2019-20 MLB International Reviews: Houston Astros

Houston’s top international bonus in the 2019 class went to 17-year-old Dauri Lorenzo, a switch-hitting shortstop from the Dominican Republic out of the Otro Nivel program who got $1.8 million. At 6-foot-1, 165 pounds, Lorenzo is an offensive-minded shortstop who stands out for his smooth, efficient swing mechanics from both sides of the plate. Lorenzo has an innate feel for the barrel, with good hand-eye coordination and an easy swing that stays on plane through the hitting zone for a long time, leading to a lot of contact in games.

He has quick hands and uses them well in his swing. Even when he flies open early, he does a good job of keeping his hands back with the adjustability in his swing to still make contact. Lorenzo’s offensive value projects to come more from his on-base skills than his power, with a line-drive approach and mostly doubles power right now. Lorenzo is an offensive-oriented shortstop who has some questions on whether he will stay at the position, though he has made progress there. He’s athletic with solid-average speed and arm strength. He doesn’t have the explosive first-step quickness or natural defensive instincts a lot of teams look for in a shortstop, but his defensive actions have shown improvement, giving him a better chance to stay at shortstop rather than move to second base or center field. Lorenzo is expected to make his pro debut next year in the Dominican Summer League with the rest of the Astros’ 2019 signings.

Juan Santander
, one of the top 2019 catchers in Venezuela, signed with the Astros on July 2 after training with Jose Montero. Santander, 16, is more physical than most catchers (6-foot-2, 180 pounds) and stands out for his offensive upside. He hits from a solid hitting base, staying back on the ball well with a little length in his swing but quick hands to square up good velocity and make frequent contact in games. Santander has mostly gap power now, but with the strength projection to possibly grow into average power. Santander is on the larger end for a catcher, but as long as he stays on top of his conditioning and mobility to maintain his athleticism, he should be able to stay behind the plate, where he has a solid-average arm. Other players look up to Santander, who draws praise for his leadership skills as well.

Another Venezuelan catcher the Astros signed, 17-year-old Fernando Caldera, has a different skill set than Santander. Caldera has a more typical body type for a Venezuelan catcher his age (5-foot-11, 170 pounds) and jumps out for his defensive ability. He’s athletic and quick behind the plate, with good hands and a slightly above-average arm that should be a plus tool once he gets stronger. He has a chance to develop into a solid-average to plus defensive catcher. Caldera’s defensive ability will give him a lot of opportunities to develop his bat. He’s a solid hitter for a catcher, with gap power from the right side and the occasional over-the-fence shot, with a chance to grow into 12-15 home runs. Caldera trained with Guillermo Rodriguez.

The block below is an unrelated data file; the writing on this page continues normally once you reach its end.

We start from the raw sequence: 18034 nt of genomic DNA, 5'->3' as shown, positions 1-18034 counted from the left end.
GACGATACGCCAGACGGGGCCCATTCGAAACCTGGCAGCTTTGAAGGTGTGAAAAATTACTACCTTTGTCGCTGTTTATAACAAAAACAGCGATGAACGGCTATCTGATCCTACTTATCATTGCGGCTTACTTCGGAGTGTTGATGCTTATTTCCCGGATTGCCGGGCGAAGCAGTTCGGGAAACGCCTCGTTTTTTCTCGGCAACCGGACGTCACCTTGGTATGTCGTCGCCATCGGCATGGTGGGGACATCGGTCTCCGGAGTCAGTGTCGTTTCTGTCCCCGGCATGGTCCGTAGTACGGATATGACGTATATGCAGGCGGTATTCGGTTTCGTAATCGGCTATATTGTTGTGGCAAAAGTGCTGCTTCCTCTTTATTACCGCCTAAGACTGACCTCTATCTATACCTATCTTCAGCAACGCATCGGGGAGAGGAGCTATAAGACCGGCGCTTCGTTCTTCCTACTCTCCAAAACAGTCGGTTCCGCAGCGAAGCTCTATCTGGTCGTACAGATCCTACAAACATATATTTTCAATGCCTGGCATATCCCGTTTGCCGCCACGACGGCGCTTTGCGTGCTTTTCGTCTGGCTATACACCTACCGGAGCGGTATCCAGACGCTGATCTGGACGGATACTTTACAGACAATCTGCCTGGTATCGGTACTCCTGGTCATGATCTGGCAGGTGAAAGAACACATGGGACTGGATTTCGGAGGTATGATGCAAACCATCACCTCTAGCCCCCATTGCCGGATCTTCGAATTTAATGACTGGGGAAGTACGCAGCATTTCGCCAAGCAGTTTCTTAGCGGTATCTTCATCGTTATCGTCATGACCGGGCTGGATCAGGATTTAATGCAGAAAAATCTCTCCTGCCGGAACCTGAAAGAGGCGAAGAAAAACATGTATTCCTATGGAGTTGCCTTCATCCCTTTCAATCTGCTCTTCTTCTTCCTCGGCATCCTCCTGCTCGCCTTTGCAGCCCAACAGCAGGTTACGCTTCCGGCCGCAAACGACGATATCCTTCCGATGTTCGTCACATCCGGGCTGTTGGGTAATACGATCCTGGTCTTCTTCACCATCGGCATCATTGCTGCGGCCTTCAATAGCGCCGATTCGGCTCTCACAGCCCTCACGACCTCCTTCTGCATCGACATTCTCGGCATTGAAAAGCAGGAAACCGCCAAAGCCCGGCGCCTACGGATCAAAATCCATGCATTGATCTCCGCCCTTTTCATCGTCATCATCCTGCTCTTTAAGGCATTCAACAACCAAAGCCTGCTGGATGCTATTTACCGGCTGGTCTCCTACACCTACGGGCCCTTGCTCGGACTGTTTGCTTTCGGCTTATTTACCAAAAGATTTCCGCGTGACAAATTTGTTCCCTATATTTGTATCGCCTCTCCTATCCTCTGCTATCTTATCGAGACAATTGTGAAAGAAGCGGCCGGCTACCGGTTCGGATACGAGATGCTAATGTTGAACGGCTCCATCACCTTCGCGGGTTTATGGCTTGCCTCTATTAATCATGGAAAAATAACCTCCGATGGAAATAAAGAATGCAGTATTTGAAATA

One of the most exciting players in Houston’s 2019 class is Richi Gonzalez, a 16-year-old Dominican center fielder the Astros gave $310,000. Teams saw a lot of Gonzalez when he played in Josue Herrera’s program, but his tools spiked later on in the process leading up to July 2. Gonzalez has a promising combination of size, athleticism, tools and encouraging early returns on his hitting ability. He’s grown to solid 6-foot-3, 185 pounds, fitting the mold as a physical, athletic center fielder with plus speed and a cannon arm. His arm is at least a plus tool now and flashes better, so there’s projection there for him to have a 70 arm. Given his arm strength and athleticism, pitching could be a fallback option for Gonzalez, but that doesn’t look like it’s going to happen in the near future. Gonzalez performed well against live pitching during Dominican instructional league, both in terms of hitting and hitting for power, including home runs to dead center field. Gonzalez does have a tendency to bar his arm in his swing, which adds some length, but he has a chance to be a power/speed threat in center field if everything clicks.

They also added 17-year-old righthander Elvis Garcia, one of the more promising, arrow-up arms from the 2019 class. He’s 6 feet, 165 pounds with a fast arm and a fastball that reached 91 mph before signing. His velocity has spiked since then to reach 94 mph and it plays up with late hop to fly over bats when he pitches up in the zone. Garcia projects as a starter. He’s a good athlete with easy arm action, a fluid delivery and feel for a three-pitch mix. His best offspeed pitch is a mid-to-upper 70s curveball, which has a chance to be plus. It’s a sharp-breaking pitch with good depth and shape to give him a potential out pitch. He hasn’t thrown much of his changeup yet but he shows feel for that pitch as well. Garcia trained with Carlos Acozar and Andres Mujica.